Showing posts with label small. Show all posts
Showing posts with label small. Show all posts

06 February 2013

Small and informal

Choudhrie's steps, Part 3 of 21
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This is Victor Choudhrie's third step in transforming church life. The idea is that we meet in quite small numbers and don't attempt anything like a traditional church service. Instead we meet very informally, much more like a family than a congregation.

Meet informally, like a familyIn step three, Victor Choudhrie suggests we keep our meetings very small and informal, not replicating the idea of a church service, but letting the Holy Spirit lead moment by unplanned moment.

Phase out programmed Sunday ‘services’ while implementing informal, small gatherings. The Bride of Christ must have intimacy with her Lord every day, not only for a couple of hours a week, lest she become unfaithful. However, discourage cross-gender disciple-making, lest chemistry foul things up. Acts 2:46-47; Hebrews 3:13

In step one we dispensed with the pastor, in step two we lost the building, so on the face of it there seems little option but to meet at home in an informal way. But our habits and traditions might lead us in other directions.

The danger of tradition - For one thing, we might feel a need for direction and look to leaders to provide it. Even if we really, really intend to follow Jesus we may still fear we won't hear him well, or we won't understand what he tells us. We may want an 'expert' to guide us. We might also feel that we are too exposed with only a few people meeting in someone's home, larger numbers are safer and a sign of success - aren't they?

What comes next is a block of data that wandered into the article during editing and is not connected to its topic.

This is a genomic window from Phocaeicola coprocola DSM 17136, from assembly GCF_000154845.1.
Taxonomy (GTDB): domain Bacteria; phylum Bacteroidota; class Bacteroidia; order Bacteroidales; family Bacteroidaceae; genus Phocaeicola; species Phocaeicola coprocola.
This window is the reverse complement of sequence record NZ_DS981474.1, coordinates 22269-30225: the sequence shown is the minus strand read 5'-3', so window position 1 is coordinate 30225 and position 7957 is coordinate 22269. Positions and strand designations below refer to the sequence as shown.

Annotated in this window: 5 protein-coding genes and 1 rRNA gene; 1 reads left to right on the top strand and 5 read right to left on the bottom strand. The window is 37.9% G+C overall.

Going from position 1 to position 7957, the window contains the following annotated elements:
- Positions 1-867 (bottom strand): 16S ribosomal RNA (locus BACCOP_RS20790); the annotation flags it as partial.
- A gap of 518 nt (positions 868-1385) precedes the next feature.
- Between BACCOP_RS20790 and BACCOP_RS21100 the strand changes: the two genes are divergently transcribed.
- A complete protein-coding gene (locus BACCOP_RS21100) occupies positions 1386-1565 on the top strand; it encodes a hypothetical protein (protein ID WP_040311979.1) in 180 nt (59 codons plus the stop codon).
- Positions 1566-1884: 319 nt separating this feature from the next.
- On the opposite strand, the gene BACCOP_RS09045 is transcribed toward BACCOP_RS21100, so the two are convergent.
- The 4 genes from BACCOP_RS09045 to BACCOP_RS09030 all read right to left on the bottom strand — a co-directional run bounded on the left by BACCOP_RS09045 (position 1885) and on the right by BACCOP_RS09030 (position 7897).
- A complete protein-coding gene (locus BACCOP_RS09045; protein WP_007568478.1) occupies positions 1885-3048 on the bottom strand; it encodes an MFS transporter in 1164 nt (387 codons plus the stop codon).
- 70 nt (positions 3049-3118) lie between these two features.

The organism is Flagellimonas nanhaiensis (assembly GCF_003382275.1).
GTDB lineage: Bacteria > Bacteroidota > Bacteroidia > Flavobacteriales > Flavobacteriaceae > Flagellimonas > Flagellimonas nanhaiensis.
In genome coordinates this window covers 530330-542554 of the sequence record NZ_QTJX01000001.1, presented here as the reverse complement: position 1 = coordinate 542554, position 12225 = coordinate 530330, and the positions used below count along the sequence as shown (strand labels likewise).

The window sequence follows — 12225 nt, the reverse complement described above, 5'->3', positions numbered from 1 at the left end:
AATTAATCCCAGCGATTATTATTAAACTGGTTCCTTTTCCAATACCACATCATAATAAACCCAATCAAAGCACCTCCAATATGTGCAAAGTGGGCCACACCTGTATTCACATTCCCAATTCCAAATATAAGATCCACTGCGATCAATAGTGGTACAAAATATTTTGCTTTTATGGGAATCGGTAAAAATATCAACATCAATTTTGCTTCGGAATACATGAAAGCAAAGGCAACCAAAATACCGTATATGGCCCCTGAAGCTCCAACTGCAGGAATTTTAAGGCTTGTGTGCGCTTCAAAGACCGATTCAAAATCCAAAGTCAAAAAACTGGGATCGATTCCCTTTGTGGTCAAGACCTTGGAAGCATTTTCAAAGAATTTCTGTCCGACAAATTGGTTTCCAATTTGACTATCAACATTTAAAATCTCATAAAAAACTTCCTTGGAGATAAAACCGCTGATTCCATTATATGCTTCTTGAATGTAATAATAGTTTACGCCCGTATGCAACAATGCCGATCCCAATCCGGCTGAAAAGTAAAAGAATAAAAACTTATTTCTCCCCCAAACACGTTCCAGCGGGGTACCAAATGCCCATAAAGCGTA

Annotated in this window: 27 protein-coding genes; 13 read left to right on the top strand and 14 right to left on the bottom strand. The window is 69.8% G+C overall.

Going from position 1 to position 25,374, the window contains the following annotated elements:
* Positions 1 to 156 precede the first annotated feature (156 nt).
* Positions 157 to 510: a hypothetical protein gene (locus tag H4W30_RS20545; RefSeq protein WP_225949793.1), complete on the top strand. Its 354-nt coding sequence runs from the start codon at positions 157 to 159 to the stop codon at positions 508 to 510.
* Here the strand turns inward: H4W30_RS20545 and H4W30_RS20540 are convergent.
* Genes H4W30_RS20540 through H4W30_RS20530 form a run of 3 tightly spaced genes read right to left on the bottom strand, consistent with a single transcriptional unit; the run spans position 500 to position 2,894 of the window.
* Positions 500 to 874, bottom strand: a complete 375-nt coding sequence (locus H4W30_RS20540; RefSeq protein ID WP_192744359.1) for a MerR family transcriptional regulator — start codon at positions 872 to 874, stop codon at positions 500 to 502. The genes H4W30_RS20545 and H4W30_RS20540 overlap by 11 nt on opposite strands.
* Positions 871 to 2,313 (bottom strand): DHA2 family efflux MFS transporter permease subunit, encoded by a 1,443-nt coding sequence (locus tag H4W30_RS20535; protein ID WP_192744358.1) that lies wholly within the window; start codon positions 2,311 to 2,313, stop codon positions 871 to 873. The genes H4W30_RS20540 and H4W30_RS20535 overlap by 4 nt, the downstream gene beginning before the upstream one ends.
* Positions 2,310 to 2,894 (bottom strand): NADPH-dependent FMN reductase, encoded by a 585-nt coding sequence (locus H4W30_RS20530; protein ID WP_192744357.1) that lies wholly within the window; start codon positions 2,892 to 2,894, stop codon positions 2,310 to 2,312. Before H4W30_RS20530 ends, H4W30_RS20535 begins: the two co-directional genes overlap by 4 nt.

But Jesus says, 'Come to me and I will give you rest', 'I will build my church', 'Where two or three are gathered in my name, I will be right there amongst them.' So how can we doubt? He is our security. He is our guide. We are safe in his hands!

Opening ourselves to the new - I think Choudhrie's main point is that we need to avoid programmed, organised, structured meetings and instead allow The Holy Spirit (the Spirit of Christ) to lead us moment by moment as we meet together. If we organise the meeting we will get a meeting designed and built by humans. If Jesus organises the meeting we will get a meeting designed and built by the One who said, 'I will build my church'. Which do you prefer? Go ahead, choose.

Choudhrie also reminds us that we should be meeting daily, not just once or twice a week. That would not be practical at all if we had to arrange everything ourselves. But if we just turn up ready to accept what Yahshua has prepared we will feast on truth and wisdom and encouragement and healing and power and joy and peace every day of every week. Do you want this? Do you want it enough to do it?

But be careful - Ideas like 'Church of two' (CO2) and 'Life transformation groups' (LTGs) may help with this, but even these should be considered carefully and prayerfully. It may be better to let the Spirit lead us day by day in a completely unstructured format. Don't be afraid to take things that work for you and adapt them or employ them for a season. But whatever you do, don't become married to a method.

I would recommend taking the warning against cross-gender discipling with a pinch of salt too. It's right to be cautious and aware of potential difficulties, and it might be right to avoid such situations most of the time. But there is always a danger of ruling out what the Spirit is showing us to do. Be careful and be wise, but remember it is also unwise to quench the Spirit - even in order to be careful.